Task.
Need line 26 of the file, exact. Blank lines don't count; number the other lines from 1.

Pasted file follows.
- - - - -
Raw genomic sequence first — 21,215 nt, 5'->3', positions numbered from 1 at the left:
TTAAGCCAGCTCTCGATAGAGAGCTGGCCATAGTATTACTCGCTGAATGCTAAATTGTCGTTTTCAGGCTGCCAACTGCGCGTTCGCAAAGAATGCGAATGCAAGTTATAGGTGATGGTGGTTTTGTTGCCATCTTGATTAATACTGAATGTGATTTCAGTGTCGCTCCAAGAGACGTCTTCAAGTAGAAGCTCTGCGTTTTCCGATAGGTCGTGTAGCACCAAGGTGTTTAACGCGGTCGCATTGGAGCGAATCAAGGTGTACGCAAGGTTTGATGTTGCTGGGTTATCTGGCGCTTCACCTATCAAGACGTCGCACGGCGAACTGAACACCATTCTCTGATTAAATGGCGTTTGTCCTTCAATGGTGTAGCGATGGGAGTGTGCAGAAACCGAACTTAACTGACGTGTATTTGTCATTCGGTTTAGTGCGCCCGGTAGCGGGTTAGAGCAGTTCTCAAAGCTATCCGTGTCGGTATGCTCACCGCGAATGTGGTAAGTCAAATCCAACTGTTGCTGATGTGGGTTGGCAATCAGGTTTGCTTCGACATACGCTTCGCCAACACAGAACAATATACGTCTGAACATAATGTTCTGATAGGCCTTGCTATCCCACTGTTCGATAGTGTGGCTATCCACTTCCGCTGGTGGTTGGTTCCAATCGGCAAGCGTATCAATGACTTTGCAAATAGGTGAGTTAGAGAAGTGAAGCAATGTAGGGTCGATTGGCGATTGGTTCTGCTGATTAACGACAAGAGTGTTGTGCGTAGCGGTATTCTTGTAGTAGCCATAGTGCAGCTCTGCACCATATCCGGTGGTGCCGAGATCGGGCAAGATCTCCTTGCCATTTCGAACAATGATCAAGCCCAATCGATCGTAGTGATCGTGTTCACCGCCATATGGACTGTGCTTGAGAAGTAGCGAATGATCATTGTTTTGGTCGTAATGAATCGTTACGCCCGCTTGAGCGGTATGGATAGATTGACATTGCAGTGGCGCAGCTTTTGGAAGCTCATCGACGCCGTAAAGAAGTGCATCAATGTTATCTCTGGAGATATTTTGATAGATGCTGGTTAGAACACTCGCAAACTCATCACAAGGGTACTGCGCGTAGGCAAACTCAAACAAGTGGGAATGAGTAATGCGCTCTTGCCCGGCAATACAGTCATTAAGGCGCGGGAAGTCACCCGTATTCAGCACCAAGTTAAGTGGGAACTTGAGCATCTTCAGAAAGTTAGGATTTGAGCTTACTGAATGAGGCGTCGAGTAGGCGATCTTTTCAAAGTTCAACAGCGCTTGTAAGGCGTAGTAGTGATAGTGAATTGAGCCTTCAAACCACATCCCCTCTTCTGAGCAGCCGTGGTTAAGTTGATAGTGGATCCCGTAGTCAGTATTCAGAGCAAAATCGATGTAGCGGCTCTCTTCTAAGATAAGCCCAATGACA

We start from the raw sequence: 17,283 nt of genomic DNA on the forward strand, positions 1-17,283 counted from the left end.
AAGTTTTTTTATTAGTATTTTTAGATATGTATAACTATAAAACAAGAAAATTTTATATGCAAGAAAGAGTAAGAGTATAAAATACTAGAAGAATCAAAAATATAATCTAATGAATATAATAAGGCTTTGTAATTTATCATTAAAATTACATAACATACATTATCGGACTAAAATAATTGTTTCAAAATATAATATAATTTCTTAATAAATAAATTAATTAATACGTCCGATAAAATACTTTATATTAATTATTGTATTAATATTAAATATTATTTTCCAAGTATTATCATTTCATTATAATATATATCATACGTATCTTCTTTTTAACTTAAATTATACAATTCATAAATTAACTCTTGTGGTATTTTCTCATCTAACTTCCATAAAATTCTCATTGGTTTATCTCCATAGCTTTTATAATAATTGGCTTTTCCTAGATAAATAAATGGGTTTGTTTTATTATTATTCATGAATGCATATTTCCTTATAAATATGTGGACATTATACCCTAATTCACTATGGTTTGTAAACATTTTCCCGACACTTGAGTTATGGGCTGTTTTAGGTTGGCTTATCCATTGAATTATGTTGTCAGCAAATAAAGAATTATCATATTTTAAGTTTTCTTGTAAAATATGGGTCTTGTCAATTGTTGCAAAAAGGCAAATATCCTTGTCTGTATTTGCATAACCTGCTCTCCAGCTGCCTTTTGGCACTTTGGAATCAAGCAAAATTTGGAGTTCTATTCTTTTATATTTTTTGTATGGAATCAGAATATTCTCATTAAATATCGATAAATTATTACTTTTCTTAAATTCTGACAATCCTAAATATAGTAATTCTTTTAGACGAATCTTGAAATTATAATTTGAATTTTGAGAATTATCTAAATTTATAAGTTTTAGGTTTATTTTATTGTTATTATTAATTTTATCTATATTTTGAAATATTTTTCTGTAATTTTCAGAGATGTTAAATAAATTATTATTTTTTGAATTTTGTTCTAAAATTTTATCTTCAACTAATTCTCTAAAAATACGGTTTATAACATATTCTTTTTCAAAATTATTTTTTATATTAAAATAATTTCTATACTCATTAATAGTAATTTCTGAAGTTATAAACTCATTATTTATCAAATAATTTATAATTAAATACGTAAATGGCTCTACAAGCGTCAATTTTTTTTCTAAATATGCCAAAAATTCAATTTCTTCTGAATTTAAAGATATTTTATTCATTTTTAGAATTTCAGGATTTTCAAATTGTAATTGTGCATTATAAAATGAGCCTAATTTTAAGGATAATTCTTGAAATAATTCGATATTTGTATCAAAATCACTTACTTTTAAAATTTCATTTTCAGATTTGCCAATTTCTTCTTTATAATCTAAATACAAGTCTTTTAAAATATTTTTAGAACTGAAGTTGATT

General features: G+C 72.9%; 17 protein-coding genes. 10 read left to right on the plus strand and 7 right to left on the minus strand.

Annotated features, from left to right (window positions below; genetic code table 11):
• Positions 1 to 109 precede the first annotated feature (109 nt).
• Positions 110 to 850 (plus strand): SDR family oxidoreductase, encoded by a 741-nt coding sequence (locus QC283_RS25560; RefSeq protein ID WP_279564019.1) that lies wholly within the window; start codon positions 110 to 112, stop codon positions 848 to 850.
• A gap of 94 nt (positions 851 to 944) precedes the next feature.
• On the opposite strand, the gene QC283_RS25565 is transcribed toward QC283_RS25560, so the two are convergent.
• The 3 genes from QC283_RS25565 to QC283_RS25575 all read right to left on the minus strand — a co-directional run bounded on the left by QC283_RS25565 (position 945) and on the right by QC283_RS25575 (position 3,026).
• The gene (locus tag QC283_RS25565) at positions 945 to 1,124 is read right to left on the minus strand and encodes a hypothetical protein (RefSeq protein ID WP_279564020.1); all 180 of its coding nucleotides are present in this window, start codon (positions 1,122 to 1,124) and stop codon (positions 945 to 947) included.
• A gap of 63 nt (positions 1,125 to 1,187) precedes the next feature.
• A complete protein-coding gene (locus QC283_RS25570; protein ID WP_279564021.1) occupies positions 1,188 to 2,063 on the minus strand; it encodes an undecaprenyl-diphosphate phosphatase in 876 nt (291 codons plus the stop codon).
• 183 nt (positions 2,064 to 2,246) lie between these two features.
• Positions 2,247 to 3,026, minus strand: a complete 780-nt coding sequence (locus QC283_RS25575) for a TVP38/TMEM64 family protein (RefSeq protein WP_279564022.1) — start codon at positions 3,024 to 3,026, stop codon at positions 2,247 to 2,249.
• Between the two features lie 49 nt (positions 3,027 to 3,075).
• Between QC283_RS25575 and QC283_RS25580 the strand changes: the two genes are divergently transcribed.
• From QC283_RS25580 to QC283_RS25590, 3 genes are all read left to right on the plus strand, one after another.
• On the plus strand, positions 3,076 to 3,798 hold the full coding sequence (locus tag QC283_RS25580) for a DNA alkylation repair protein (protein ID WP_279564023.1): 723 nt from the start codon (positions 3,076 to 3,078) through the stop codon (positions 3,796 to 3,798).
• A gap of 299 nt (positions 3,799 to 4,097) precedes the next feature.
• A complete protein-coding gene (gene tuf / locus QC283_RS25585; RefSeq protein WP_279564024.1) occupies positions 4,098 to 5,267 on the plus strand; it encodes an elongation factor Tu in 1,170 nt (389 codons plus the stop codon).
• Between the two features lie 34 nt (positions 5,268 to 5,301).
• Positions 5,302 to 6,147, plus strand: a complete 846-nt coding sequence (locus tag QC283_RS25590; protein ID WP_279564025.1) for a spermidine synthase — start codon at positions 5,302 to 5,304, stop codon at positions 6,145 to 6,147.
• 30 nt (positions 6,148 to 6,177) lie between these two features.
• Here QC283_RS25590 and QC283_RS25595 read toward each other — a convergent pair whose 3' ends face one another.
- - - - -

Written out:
• Here QC283_RS25590 and QC283_RS25595 read toward each other — a convergent pair whose 3' ends face one another.